Rocky Walker: A hero to celebrate

Tom KingBlount, Our Town Heroes

For the past 42 years Kenneth Royd Walker II has cut a wide swath in the field of emergency medical services … to say the least. What this man has done for our community, and where and how he’s done it, conjures up an old saying – “It’ll flat out blow your mind.”

You may not recognize the names Kenneth Walker or Royd Walker.

But you may recognize the name of today’s Our Town Hero – Rocky Walker.

Wrap your arms around this:

  • 23 years as a flight paramedic and flight nurse for Lifestar at the University of Tennessee Medical Center and base manager for its operations at the Sevierville Airport;
  • 16 years as a volunteer at what was the Knoxville Volunteer Emergency Rescue Squad as a shift supervisor, technical rescue team leader, dive rescue specialist, structural, trench, confined space, cave rescue and mountain rescue pro;
  • Recovery room and emergency room nurse at UT;
  • Level III firefighter and paramedic for Rural Metro for 14 years;
  • Three years at Martin Marietta in Oak Ridge as a paramedic;
  • Rural Metro paramedic on ambulances for 11 years; and
  • Three years working on ambulances for the old East Tennessee Emergency Medical Services company.

“Sometimes I didn’t know which uniform I was wearing,” he says.

Rocky Walker

But there’s more still … 15 years and counting as a paramedic at Thompson-Boling Arena for sports, concerts and other events plus UT softball, baseball and soccer; and for the past eight years as the medical director for all Honor Air flights taking veterans to Washington, D.C.

And before all of this he spent three years as a manager and employee at the old Smoky Mountain Market at Cedar Bluff, and that had something to do with his future.

“The ambulance guys, firefighters and cops would come in for hot dogs. I’d listen to their stories and that got me interested,” he said. “The rescue squad had a truck that stayed at I-40 and Cedar Bluff and they came in, too. That led to me joining the rescue squad’s Explorer Post during my senior year at Bearden High School.” That was back in 1979.

Along the way, in 1988, he married his wife, Cindy, and they have a daughter, Sierra Walker McDaniel. She is a nurse in the NICU (Neonatal Intensive Care Unit) at East Tennessee Children’s Hospital. “Talking about Sierra brings back memories of delivering three babies during my career,” he said.

Rocky is 59. On March 15, three weeks ago today, this slim, trim and fit fellow had a pacemaker inserted. He was diagnosed with carotid sinus hypersensitivity, which causes your heart to slow and may cause a drop in blood pressure.

He had four episodes of passing out. On Christmas Day 2019 he was driving down Pellissippi Parkway going about 70 when he passed out. Beside him in the front seat was his mother, 80-year-old Weja Walker, who lives next door to their Maryville home. “Cindy was in the backseat and Mom grabbed the steering wheel and found the brake somehow and pulled us over to the side of the road,” he says. “We were lucky.”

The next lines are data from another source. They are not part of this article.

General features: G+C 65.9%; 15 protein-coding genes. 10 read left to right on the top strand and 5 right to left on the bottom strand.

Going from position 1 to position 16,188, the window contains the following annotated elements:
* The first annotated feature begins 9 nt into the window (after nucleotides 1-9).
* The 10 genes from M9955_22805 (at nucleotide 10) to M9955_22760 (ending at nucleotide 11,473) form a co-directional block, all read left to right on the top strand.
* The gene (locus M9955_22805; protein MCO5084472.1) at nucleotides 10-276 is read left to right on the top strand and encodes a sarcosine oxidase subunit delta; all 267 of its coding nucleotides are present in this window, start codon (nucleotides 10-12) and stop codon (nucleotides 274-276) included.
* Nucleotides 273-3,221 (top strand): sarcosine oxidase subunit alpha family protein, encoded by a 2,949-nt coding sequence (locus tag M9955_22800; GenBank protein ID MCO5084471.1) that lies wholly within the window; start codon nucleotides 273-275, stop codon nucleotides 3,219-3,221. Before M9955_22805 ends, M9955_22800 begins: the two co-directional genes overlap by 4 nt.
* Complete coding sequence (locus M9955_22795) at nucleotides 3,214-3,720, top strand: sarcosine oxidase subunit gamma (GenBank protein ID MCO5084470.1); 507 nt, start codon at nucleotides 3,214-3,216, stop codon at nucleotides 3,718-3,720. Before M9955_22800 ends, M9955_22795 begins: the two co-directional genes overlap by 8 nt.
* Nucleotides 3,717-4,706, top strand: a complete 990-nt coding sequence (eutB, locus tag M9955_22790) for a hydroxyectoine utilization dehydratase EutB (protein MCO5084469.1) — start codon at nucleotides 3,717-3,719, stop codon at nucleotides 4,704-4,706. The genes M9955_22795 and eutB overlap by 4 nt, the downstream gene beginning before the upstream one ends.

After two more spells at home, his doctor made the diagnosis and put in the pacemaker. And he has slowed down. “That’s hard for a strong Type A guy like me,” he says. “I’m still off work and can’t drive yet.”

Even before this happened, he’s had his eye on the date of July 1, 2022. “That’s when I’ll retire and walk away and Cindy and I will be on the road traveling. That 25-foot travel trailer will be busy,” Rocky said. “We love to travel. I will say that if a grandbaby were to come along, we’d delay the traveling.”

He has flown thousands of missions for Lifestar and touched the lives of thousands of people who needed him during his long career. The rescue squad made him an honorary member in 1995. In 2015 the Region II EMS Directors Association presented him with its Lifetime Achievement Award.

“God put me where I am today. He gifted me with the right disposition and ability to stay calm in the middle of chaos,” he said. “Saving lives. I was drawn to it, driven to do it. I could not have done all of this without the Good Lord – and her (nodding his head towards Cindy).”

Rocky has a list of what he calls “the four F’s” that sustain him to this day and helped him deal with the ups and downs of a tough career. “We see things and deal with things no one else wants to see,” he said. Then he rattles them off – Faith, Family, Friends and Fun.

“Hey, I’m fun just waiting for a place to happen,” he says.

Tom King has served at newspapers in Georgia, Tennessee, Texas and California and was the editor of two newspapers. He writes this Monday column – Our Town Heroes – for Suggest future stories at [email protected] or call him at 865-659-3562.

Leave a Reply

Your email address will not be published. Required fields are marked *